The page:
The line buffered nature of stdin means you're not likely to see a \b when typing in at the keyboard, since the terminal driver usually resolves that before passing the whole line to your program.

Very true..... but also:

I'm going way back here, but considering the first machine I programmed on was a PDP-11/40, with a VT-05 terminal, I can say that the terminal drivers back then were pretty primitive.

Also, having seen the famous photograph of Dennis Ritchie and Ken Thompson, working on the PDP where they developed Unix, I can tell you that they were working on an old LA-120, which was a teletype terminal.

Now, I'm totally speculating, but given the nature of a teletype terminal, it's highly possible that the backspace COULD have easily been in the input stream -- at least as best as I can remember from my LA-120 experiences.....

So, I would definitely say that the example in K&R is a bit dated.

Man, that seems like the dark ages now!

5. Thanks to all for your reply. I used getchar() to read a character from standard input (in my case, a console terminal.) I guess that what happens must be what Salem suggested. My terminal might not be passing the backspace character i input to the program i wrote. On the other hand, i find it a bit frustrating that i can't check this fact.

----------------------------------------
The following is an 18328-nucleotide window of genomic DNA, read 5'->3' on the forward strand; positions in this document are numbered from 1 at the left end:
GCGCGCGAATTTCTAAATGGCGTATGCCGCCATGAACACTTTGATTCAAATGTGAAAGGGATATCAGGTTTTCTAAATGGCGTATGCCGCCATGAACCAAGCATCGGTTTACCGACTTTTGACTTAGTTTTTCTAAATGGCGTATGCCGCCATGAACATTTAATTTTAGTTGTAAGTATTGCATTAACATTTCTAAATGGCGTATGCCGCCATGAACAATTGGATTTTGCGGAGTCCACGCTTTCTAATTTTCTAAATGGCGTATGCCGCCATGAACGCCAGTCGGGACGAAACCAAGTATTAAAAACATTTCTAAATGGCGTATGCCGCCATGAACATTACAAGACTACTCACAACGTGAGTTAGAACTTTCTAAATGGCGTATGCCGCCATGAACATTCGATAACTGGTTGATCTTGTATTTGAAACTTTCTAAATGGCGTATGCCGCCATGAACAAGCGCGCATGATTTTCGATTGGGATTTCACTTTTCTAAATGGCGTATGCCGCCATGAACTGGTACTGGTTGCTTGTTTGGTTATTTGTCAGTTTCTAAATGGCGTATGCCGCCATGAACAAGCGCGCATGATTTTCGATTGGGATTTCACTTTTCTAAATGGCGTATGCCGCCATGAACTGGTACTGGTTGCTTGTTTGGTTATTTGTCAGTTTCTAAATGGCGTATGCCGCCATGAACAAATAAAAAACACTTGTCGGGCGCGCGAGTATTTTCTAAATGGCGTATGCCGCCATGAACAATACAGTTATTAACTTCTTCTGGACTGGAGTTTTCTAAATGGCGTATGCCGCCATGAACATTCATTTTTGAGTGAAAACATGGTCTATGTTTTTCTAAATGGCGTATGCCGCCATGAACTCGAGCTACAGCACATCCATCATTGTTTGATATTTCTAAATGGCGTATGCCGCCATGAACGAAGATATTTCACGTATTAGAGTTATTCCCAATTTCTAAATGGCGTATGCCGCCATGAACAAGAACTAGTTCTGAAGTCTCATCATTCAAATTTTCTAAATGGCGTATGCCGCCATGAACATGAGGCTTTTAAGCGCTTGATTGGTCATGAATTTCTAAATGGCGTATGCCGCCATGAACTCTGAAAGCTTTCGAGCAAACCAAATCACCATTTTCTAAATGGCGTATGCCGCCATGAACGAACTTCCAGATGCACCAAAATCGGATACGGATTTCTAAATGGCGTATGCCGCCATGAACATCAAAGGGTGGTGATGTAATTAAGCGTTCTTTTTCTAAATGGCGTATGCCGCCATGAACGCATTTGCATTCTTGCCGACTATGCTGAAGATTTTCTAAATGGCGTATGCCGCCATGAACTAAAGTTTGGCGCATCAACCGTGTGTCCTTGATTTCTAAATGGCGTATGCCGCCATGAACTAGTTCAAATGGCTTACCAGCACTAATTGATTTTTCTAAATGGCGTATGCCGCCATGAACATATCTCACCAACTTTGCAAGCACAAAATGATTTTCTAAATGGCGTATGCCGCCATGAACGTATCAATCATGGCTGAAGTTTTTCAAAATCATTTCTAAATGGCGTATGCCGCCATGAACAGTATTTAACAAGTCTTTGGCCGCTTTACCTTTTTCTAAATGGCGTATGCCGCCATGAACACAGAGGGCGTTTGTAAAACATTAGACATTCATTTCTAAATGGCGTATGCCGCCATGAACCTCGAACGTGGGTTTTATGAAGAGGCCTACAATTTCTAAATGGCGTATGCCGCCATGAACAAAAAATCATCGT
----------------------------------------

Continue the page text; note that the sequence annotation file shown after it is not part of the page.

By the way, filker0, which C textbook would you recommend for a newbie? I would like to get a book to read as i read K&R to fill in the "missing gaps" K&R might leave.

Thanks to all.

6. > On the other hand, i find it a bit frustrating that i can't check this fact.
If you prepare a text file containing this character (and any other that you find hard to type at the keyboard), then you should be able to do.

myprog.exe < testfile.txt

Your program will see exactly those characters as it's input, without all that awkward character interpretation which is nice on an interactive prompt.

Most "programmers editors" allow you to create files containing any characters you want. Things like notepad might balk at it though.

7. Originally Posted by Salem
> On the other hand, i find it a bit frustrating that i can't check this fact.